How To Break Through

Last week I hit my writing milestone of 70,000 words for Blood, Ink & Fire. Getting to this point sure was a challenge. 

I had reached a curious point in my writing. The action was rising nicely, the characters were shaping up well and the plot was building momentum as I’d anticipated. Then around 62,000 words, I unwittingly backed my poor cast of characters into a plot cul-de-sac.

 My 70k word count milestone for Blood, Ink & Fire.

My 70k word count milestone for Blood, Ink & Fire.

I had followed my outline, so how could this happen?

It turns out that no matter how closely you stick to your pre-writing plan, sometimes the plot takes an unexpected turn and you find yourself trapped with your characters in a box of logic you just can’t seem to get out of. This point in the story was really important. I needed to avoid the dreaded “sagging middle” where the action in act two seems to drag on listlessly. So I did what any normal writer would do: I asked my characters for help. What exactly they were planning on doing to get us out of this mess?

The secondary characters just shrugged and carried on twiddling their thumbs in slow-motion suspended animation. Thanks guys.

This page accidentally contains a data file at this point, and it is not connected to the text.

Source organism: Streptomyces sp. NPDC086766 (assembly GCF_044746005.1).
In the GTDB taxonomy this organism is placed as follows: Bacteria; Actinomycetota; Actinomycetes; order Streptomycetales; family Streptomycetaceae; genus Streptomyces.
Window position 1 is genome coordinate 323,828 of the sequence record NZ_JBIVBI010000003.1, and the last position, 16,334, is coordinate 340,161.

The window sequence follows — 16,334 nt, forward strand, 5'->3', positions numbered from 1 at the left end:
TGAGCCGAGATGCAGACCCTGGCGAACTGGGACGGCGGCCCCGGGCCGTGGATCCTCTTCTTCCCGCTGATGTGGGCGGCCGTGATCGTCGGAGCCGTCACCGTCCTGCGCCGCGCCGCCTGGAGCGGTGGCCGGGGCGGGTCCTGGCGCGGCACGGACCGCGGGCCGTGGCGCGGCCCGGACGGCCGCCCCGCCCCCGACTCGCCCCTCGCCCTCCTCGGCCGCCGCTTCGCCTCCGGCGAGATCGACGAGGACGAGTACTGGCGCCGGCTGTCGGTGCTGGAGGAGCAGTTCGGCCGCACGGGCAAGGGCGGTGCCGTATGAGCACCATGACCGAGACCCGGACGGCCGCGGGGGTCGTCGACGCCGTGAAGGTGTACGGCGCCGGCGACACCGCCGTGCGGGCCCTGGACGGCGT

It was at that point that I turned to my protagonist, Noelle Hartley, hoping that after all her character development she’d have something up her sleeve.

I waited patiently. I listened. I even went back and revised the chapter, hoping that might get her going. At last she started talking. She knew exactly how to break through. And even though her idea was pretty scary – traumatizing actually – I knew it would help tie up the rest of the book, nicely with one long narrative thread.

Now, in case you’re thinking I’m crazy sitting back and waiting for my characters to tell me what to do, take comfort in this quote from F. Scott Fitzgerald:

Writers aren’t people exactly. Or, if they’re any good, they’re a whole lot of people trying so hard to be one person.

Thanks, Mr. Fitzgerald. I feel like you get me.